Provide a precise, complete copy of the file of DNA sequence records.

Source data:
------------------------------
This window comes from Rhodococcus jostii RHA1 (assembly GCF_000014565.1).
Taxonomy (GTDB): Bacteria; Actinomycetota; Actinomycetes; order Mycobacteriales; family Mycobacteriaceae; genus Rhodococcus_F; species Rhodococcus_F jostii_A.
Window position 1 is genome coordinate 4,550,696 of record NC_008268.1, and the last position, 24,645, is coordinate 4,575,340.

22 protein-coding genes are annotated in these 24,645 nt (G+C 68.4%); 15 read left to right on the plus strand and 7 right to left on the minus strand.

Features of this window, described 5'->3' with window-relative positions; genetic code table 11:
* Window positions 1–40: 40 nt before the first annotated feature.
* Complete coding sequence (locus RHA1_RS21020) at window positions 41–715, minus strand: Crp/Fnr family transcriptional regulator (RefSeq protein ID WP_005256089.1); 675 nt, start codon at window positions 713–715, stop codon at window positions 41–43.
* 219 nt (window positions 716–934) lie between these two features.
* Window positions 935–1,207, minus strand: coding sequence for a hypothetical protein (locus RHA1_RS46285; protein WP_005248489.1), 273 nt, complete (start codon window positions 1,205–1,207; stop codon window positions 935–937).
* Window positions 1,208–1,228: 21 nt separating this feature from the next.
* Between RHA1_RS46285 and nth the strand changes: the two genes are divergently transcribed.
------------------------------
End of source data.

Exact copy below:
This window comes from Rhodococcus jostii RHA1 (assembly GCF_000014565.1).
Taxonomy (GTDB): Bacteria; Actinomycetota; Actinomycetes; order Mycobacteriales; family Mycobacteriaceae; genus Rhodococcus_F; species Rhodococcus_F jostii_A.
Window position 1 is genome coordinate 4,550,696 of record NC_008268.1, and the last position, 24,645, is coordinate 4,575,340.

22 protein-coding genes are annotated in these 24,645 nt (G+C 68.4%); 15 read left to right on the plus strand and 7 right to left on the minus strand.

Features of this window, described 5'->3' with window-relative positions; genetic code table 11:
* Window positions 1–40: 40 nt before the first annotated feature.
* Complete coding sequence (locus RHA1_RS21020) at window positions 41–715, minus strand: Crp/Fnr family transcriptional regulator (RefSeq protein ID WP_005256089.1); 675 nt, start codon at window positions 713–715, stop codon at window positions 41–43.
* 219 nt (window positions 716–934) lie between these two features.
* Window positions 935–1,207, minus strand: coding sequence for a hypothetical protein (locus RHA1_RS46285; protein WP_005248489.1), 273 nt, complete (start codon window positions 1,205–1,207; stop codon window positions 935–937).
* Window positions 1,208–1,228: 21 nt separating this feature from the next.
* Between RHA1_RS46285 and nth the strand changes: the two genes are divergently transcribed.